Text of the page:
Meet the young Auckland woman taking the fight to protect her ancestral land to the UN

A young Auckland woman has taken the fight to save her tūrangawaewae, place where she belongs, all the way to the UN.

Pania Newton has been nominated for the Rangatahi Leaders of Apopo Catergory at this year's Matariki Awards for her efforts to preserve Ihumātao in South Auckland.

She was born and raised there, and is fighting to save the 33 kilometres of Māori ancestral land that borders the Manukau Harbour.

"When I stand here I feel strong in who I am, and where I come from and I have a deep sense of place and belonging," Pania told TVNZ1's Seven Sharp.

She's been to the UN three times over the past two years to fight a new housing development that has been proposed in Ihumātao.

The trips have been successful for the young campaigner, with the UN taking her side on the issue.

"Having the UN recognise our campaign and making that concluding statement that the Government need to evaluate the designation of the housing area here was a relief," Pania said.

Despite this support, her fight to protect and preserve isn't over yet.

"This land was promised to be included on the Ōtuataua Stonefields historic reserve, to be a public open space.

"But to change the law overnight and to designate it without considering the whānau or the community here is in many ways ongoing colonisation because we are not being considered."

Pania says she will stay and fight for her tūrangawaewae until it's protected and preserved.

Pania Newton has been to the UN three times to fight for her ancestral land in Ihumatao, South Auckland. Source: Seven Sharp



South Auckland state house residents to be moved as major new development announced - 'I feel sad'

A massive new housing project in South Auckland unveiled by the government today will see 10,000 new houses built in the next ten to 15 years – but current residents are sad to see their homes go.

The project will see 3000 state houses and 3500 affordable KiwiBuild houses built for first homebuyers in Māngere.

Another 3500 houses will be sold on the private market.

Housing Minister Phil Twyford says the government will "replace 2700 old state houses with 10,000 new modern, warn dry homes".

"We're not expecting to inject a whole lot of extra capital into it. We're redeveloping a publicly-owned land, investing as we go [and] reinvesting that capital into the building of new homes," Mr Twyford said.

While the cost of the new private homes is unknown, the housing minister expects the KiwiBuild homes to sell for no more than $650,000.

However, Mary Fiefia, who's lived in her Māngere state home for 16 years, is sad to see it go.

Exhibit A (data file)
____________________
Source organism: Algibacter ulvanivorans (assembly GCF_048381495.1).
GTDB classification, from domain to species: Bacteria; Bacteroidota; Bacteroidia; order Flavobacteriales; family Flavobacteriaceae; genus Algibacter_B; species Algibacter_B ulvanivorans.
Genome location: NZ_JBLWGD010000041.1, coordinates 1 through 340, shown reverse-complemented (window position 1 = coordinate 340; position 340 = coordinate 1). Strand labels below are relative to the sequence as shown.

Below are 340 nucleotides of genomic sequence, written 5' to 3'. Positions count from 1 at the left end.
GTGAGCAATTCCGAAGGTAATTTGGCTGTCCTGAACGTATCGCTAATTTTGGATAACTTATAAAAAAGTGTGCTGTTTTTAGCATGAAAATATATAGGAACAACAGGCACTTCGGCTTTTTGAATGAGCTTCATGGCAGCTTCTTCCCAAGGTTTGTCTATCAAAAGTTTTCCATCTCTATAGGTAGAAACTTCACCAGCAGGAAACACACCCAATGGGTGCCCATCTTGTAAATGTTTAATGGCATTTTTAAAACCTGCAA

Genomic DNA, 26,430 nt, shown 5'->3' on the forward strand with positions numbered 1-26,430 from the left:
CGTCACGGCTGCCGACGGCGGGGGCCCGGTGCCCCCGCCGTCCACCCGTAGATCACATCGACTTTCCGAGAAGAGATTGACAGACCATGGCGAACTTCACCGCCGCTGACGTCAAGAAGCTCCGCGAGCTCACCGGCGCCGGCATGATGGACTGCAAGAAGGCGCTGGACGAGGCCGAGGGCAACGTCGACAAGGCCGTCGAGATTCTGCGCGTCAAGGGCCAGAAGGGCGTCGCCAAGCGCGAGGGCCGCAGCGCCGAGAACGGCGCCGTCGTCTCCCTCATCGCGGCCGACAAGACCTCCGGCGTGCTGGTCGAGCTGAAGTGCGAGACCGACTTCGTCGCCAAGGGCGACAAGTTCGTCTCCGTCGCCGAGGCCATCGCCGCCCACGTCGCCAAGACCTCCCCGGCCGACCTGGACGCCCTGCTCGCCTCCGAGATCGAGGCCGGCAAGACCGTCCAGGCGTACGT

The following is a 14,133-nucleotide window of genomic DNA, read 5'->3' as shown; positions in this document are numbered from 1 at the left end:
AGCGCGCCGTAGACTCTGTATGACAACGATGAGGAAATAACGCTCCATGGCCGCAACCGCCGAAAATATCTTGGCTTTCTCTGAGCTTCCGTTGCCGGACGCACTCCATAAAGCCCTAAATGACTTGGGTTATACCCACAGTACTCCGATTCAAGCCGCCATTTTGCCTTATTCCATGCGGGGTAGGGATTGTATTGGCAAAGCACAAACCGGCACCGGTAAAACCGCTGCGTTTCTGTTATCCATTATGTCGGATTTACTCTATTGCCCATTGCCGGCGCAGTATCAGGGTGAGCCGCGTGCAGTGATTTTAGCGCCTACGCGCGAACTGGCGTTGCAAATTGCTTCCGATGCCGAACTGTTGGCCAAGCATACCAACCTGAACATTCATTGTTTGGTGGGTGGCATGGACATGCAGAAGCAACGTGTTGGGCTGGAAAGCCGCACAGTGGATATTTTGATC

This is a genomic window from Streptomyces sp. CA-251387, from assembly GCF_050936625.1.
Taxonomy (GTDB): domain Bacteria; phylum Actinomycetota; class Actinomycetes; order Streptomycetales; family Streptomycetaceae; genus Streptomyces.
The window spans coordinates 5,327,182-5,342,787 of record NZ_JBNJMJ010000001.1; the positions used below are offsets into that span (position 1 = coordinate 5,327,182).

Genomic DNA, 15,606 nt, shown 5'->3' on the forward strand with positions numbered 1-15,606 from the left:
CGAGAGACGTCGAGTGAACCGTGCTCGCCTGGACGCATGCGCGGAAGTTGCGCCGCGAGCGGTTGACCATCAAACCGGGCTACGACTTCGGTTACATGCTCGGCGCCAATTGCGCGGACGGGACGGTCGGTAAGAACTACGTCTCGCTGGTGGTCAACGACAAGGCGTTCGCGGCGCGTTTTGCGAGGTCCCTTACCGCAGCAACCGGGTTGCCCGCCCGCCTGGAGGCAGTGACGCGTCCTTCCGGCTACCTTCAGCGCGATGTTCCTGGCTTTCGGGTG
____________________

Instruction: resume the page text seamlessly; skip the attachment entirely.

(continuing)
"I feel sad because we have to, like, leave our old house," Ms Fiefia said.

Lemauga Lydia Sosene, who works for the Māngere-Ōtāhuhu community board, asks, "If we want our communities to remain, who is going to pay the difference for our families to remain?"

The government is currently working on a shared equity scheme to allow for families to remain in the area.

"Reducing the upfront costs, a homebuyer has to take on the payments and the deposits and the size of the mortgage over time. You pay that off and eventually, you can buy out that equity share," Mr Twyford said.

Housing New Zealand is promising to find accommodation for families who have been forced out of state properties to make way for the new development.

The government agency says it will cover costs and provide help for the families' relocation.

"When you've got growing families, you need the stability - a house provides that stability. It provides the family and extended family a base they can come to," Ms Sosene said.

The KiwiBuild homes in Māngere are needed, but for residents like Mary Fiefia, it means temporary relocation. Source: 1 NEWS

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Northbound lane on SH1 north of Wellington reopens but major delays expected after truck and two cars crash

The northbound lane on State Highway 1 in the Kāpiti Coast has been reopened after several people were injured following a collision between a truck and two cars today.

The incident occurred on the northbound lane between Pukerua Bay and Paekākāriki at 4.10pm.

The northbound lane has been reopened but severe congestion remains.

The southbound lane has been diverted to Paekākāriki Hill Road, which is unsuitable for trucks and heavy vehicles.

Motorists have been advised to avoid the area following the incident as lengthy delays are expected.